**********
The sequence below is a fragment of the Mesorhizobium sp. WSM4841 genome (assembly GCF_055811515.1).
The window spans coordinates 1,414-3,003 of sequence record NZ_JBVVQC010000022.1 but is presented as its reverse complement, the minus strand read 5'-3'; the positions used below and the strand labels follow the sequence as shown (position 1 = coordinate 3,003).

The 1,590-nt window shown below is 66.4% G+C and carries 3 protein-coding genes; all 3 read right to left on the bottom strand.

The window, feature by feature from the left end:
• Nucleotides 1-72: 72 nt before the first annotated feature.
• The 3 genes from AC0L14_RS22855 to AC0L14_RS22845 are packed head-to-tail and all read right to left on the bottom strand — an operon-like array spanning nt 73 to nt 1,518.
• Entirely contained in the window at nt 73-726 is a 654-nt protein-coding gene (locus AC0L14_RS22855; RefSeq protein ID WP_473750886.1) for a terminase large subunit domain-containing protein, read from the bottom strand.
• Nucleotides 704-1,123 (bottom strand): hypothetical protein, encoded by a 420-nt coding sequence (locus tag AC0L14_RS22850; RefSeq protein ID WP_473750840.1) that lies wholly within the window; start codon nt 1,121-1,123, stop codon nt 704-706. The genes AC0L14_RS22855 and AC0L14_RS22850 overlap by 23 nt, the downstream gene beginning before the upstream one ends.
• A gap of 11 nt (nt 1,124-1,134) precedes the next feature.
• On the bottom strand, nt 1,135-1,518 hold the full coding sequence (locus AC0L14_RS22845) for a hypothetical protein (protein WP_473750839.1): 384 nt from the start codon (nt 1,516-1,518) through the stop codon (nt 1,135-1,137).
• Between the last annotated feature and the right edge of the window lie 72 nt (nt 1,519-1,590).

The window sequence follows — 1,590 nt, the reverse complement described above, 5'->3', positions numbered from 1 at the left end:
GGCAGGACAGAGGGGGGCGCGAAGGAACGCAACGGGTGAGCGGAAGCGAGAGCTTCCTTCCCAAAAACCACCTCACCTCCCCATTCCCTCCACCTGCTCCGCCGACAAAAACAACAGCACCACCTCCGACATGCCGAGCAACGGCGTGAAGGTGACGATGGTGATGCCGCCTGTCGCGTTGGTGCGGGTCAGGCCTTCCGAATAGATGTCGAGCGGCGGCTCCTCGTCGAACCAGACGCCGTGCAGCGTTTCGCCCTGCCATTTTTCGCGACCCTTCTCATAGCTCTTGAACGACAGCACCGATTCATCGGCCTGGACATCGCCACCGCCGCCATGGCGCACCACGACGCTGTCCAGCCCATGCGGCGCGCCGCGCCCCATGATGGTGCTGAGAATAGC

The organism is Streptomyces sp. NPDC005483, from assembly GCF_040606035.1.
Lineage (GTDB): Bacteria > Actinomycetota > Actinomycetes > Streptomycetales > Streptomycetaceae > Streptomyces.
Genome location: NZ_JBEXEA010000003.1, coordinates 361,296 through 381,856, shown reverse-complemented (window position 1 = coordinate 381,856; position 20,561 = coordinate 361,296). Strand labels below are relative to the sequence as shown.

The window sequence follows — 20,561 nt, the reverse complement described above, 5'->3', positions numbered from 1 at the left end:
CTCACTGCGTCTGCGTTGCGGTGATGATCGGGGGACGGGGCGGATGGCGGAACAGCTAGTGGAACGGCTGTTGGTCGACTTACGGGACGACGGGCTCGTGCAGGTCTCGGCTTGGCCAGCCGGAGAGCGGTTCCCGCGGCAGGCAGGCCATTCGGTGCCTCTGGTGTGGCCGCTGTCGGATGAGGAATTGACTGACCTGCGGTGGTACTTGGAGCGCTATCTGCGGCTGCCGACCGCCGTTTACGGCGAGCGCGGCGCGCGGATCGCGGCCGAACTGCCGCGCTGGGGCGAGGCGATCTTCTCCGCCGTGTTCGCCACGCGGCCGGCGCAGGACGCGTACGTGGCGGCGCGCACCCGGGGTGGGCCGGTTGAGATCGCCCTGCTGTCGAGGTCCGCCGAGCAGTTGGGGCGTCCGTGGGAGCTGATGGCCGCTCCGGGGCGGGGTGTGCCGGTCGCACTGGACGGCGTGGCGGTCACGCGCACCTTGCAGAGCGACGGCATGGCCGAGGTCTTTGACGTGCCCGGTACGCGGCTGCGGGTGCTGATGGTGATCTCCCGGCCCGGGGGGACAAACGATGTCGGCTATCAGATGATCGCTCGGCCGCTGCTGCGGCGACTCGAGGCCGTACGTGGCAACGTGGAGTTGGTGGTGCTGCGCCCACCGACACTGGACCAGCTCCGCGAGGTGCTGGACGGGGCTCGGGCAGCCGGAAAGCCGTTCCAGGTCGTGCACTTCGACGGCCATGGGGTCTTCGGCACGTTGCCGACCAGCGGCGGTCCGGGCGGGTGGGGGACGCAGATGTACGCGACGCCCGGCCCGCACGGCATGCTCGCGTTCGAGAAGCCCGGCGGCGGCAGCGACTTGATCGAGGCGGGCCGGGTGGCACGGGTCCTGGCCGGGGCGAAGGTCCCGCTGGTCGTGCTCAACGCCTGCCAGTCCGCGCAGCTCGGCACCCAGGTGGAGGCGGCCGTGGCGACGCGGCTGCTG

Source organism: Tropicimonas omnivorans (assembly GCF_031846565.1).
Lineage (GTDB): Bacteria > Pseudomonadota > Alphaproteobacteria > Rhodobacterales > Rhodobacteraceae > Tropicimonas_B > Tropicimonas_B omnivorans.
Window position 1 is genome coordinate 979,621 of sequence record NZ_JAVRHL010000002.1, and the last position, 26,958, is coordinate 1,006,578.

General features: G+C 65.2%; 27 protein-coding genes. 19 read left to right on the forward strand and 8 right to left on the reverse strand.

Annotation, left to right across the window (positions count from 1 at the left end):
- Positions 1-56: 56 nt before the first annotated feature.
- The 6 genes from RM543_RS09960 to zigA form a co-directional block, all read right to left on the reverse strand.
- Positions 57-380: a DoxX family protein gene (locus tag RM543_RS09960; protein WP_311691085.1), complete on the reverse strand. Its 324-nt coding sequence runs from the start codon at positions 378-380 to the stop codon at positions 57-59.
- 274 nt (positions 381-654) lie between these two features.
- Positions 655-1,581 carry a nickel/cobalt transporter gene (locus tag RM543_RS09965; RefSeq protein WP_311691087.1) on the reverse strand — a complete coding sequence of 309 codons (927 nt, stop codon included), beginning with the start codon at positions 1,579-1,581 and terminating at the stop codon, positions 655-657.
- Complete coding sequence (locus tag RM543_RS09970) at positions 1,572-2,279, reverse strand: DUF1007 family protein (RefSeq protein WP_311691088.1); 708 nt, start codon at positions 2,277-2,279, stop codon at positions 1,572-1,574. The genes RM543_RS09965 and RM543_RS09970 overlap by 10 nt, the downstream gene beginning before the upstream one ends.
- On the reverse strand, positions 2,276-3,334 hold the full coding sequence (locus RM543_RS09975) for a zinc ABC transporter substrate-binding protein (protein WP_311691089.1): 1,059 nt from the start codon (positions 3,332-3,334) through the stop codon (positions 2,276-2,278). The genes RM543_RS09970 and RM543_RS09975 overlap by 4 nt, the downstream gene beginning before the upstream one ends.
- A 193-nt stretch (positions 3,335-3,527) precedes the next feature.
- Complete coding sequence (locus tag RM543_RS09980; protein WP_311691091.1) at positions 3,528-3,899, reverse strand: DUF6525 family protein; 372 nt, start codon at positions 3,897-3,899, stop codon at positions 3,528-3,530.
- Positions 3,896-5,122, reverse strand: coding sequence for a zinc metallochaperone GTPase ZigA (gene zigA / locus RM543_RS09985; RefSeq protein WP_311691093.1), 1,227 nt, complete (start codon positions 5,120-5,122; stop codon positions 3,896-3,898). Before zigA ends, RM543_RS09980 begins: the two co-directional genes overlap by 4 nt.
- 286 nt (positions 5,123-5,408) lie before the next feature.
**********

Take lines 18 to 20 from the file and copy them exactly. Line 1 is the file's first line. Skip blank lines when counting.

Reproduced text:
CTCACTGCGTCTGCGTTGCGGTGATGATCGGGGGACGGGGCGGATGGCGGAACAGCTAGTGGAACGGCTGTTGGTCGACTTACGGGACGACGGGCTCGTGCAGGTCTCGGCTTGGCCAGCCGGAGAGCGGTTCCCGCGGCAGGCAGGCCATTCGGTGCCTCTGGTGTGGCCGCTGTCGGATGAGGAATTGACTGACCTGCGGTGGTACTTGGAGCGCTATCTGCGGCTGCCGACCGCCGTTTACGGCGAGCGCGGCGCGCGGATCGCGGCCGAACTGCCGCGCTGGGGCGAGGCGATCTTCTCCGCCGTGTTCGCCACGCGGCCGGCGCAGGACGCGTACGTGGCGGCGCGCACCCGGGGTGGGCCGGTTGAGATCGCCCTGCTGTCGAGGTCCGCCGAGCAGTTGGGGCGTCCGTGGGAGCTGATGGCCGCTCCGGGGCGGGGTGTGCCGGTCGCACTGGACGGCGTGGCGGTCACGCGCACCTTGCAGAGCGACGGCATGGCCGAGGTCTTTGACGTGCCCGGTACGCGGCTGCGGGTGCTGATGGTGATCTCCCGGCCCGGGGGGACAAACGATGTCGGCTATCAGATGATCGCTCGGCCGCTGCTGCGGCGACTCGAGGCCGTACGTGGCAACGTGGAGTTGGTGGTGCTGCGCCCACCGACACTGGACCAGCTCCGCGAGGTGCTGGACGGGGCTCGGGCAGCCGGAAAGCCGTTCCAGGTCGTGCACTTCGACGGCCATGGGGTCTTCGGCACGTTGCCGACCAGCGGCGGTCCGGGCGGGTGGGGGACGCAGATGTACGCGACGCCCGGCCCGCACGGCATGCTCGCGTTCGAGAAGCCCGGCGGCGGCAGCGACTTGATCGAGGCGGGCCGGGTGGCACGGGTCCTGGCCGGGGCGAAGGTCCCGCTGGTCGTGCTCAACGCCTGCCAGTCCGCGCAGCTCGGCACCCAGGTGGAGGCGGCCGTGGCGACGCGGCTGCTG

Source organism: Tropicimonas omnivorans (assembly GCF_031846565.1).
Lineage (GTDB): Bacteria > Pseudomonadota > Alphaproteobacteria > Rhodobacterales > Rhodobacteraceae > Tropicimonas_B > Tropicimonas_B omnivorans.